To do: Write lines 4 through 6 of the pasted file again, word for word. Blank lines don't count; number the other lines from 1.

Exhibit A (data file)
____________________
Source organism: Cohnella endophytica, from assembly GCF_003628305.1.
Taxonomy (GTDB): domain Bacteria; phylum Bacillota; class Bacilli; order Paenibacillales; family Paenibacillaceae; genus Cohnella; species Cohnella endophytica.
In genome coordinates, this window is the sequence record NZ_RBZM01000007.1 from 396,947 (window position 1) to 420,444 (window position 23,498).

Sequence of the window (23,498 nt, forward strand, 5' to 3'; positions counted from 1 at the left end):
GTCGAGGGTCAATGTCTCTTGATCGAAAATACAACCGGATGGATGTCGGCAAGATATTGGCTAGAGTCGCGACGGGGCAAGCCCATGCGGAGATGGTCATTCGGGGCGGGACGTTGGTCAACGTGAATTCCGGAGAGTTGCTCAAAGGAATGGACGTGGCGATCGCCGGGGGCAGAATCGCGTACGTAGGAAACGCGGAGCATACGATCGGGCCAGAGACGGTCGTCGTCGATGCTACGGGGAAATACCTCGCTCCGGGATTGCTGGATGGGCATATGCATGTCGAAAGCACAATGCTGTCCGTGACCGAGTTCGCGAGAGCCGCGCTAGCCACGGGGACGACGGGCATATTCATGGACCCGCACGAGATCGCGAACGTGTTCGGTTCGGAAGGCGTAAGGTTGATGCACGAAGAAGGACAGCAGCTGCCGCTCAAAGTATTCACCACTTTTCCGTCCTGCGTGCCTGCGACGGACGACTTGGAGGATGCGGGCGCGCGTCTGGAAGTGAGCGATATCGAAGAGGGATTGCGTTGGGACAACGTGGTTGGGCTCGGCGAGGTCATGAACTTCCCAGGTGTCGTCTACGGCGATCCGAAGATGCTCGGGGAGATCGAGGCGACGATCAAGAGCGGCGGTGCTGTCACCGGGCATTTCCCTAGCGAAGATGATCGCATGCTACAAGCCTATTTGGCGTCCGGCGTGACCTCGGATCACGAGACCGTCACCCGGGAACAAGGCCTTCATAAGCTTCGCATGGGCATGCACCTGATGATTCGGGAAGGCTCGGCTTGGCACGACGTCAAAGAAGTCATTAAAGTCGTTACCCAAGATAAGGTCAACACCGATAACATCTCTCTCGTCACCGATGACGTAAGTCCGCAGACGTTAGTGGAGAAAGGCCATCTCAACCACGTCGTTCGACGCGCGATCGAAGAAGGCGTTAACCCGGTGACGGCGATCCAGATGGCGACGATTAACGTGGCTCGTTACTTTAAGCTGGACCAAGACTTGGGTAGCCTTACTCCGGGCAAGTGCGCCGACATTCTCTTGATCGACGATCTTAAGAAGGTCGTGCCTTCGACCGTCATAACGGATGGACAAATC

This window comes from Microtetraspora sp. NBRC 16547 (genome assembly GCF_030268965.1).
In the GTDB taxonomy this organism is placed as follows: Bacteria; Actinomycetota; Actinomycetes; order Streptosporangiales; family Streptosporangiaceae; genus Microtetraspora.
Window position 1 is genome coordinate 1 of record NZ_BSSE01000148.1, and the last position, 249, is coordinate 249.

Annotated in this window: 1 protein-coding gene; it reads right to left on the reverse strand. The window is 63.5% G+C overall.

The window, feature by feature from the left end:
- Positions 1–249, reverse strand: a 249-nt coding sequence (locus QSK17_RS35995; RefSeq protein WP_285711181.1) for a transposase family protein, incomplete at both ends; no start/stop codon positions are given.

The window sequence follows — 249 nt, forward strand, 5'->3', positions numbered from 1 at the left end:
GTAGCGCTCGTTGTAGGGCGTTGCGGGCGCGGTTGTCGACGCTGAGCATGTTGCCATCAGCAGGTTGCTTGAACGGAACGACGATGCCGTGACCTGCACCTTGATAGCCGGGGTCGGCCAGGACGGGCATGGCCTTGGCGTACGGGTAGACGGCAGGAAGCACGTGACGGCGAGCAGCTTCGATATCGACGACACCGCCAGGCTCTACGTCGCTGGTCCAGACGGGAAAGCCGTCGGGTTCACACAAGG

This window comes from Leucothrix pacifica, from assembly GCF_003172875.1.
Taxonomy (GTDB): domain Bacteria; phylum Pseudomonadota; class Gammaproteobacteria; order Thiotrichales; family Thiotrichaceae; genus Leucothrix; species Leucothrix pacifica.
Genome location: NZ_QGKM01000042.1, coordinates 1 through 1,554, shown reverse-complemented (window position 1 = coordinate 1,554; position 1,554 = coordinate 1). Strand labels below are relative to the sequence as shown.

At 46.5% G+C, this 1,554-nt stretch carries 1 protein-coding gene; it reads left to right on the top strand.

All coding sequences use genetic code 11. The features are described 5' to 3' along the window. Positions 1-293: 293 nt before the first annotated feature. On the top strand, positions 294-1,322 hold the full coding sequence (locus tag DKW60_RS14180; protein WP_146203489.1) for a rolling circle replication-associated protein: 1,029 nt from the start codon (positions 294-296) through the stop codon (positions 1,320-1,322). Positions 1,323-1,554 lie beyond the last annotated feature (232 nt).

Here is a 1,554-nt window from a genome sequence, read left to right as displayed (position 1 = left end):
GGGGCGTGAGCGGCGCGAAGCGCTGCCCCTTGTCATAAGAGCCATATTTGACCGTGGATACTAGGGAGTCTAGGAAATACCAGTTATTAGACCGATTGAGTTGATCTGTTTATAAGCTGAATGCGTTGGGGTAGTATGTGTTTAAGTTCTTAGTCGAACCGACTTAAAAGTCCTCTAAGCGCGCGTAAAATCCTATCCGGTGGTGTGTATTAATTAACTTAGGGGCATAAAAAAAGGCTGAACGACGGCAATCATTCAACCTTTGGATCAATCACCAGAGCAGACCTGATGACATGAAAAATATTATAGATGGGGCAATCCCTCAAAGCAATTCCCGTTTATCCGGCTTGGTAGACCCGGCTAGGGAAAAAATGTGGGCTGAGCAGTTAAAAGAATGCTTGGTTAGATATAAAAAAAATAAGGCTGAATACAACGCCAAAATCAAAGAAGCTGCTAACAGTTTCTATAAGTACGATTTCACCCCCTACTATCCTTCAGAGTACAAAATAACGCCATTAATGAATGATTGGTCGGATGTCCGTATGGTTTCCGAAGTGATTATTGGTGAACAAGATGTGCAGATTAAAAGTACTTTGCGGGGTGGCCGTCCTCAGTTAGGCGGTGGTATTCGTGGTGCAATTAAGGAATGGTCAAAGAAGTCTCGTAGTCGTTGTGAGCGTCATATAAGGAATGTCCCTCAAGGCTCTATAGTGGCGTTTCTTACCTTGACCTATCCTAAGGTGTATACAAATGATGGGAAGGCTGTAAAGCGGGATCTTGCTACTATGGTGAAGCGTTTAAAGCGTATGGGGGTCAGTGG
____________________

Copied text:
Sequence of the window (23,498 nt, forward strand, 5' to 3'; positions counted from 1 at the left end):
GTCGAGGGTCAATGTCTCTTGATCGAAAATACAACCGGATGGATGTCGGCAAGATATTGGCTAGAGTCGCGACGGGGCAAGCCCATGCGGAGATGGTCATTCGGGGCGGGACGTTGGTCAACGTGAATTCCGGAGAGTTGCTCAAAGGAATGGACGTGGCGATCGCCGGGGGCAGAATCGCGTACGTAGGAAACGCGGAGCATACGATCGGGCCAGAGACGGTCGTCGTCGATGCTACGGGGAAATACCTCGCTCCGGGATTGCTGGATGGGCATATGCATGTCGAAAGCACAATGCTGTCCGTGACCGAGTTCGCGAGAGCCGCGCTAGCCACGGGGACGACGGGCATATTCATGGACCCGCACGAGATCGCGAACGTGTTCGGTTCGGAAGGCGTAAGGTTGATGCACGAAGAAGGACAGCAGCTGCCGCTCAAAGTATTCACCACTTTTCCGTCCTGCGTGCCTGCGACGGACGACTTGGAGGATGCGGGCGCGCGTCTGGAAGTGAGCGATATCGAAGAGGGATTGCGTTGGGACAACGTGGTTGGGCTCGGCGAGGTCATGAACTTCCCAGGTGTCGTCTACGGCGATCCGAAGATGCTCGGGGAGATCGAGGCGACGATCAAGAGCGGCGGTGCTGTCACCGGGCATTTCCCTAGCGAAGATGATCGCATGCTACAAGCCTATTTGGCGTCCGGCGTGACCTCGGATCACGAGACCGTCACCCGGGAACAAGGCCTTCATAAGCTTCGCATGGGCATGCACCTGATGATTCGGGAAGGCTCGGCTTGGCACGACGTCAAAGAAGTCATTAAAGTCGTTACCCAAGATAAGGTCAACACCGATAACATCTCTCTCGTCACCGATGACGTAAGTCCGCAGACGTTAGTGGAGAAAGGCCATCTCAACCACGTCGTTCGACGCGCGATCGAAGAAGGCGTTAACCCGGTGACGGCGATCCAGATGGCGACGATTAACGTGGCTCGTTACTTTAAGCTGGACCAAGACTTGGGTAGCCTTACTCCGGGCAAGTGCGCCGACATTCTCTTGATCGACGATCTTAAGAAGGTCGTGCCTTCGACCGTCATAACGGATGGACAAATC

This window comes from Microtetraspora sp. NBRC 16547 (genome assembly GCF_030268965.1).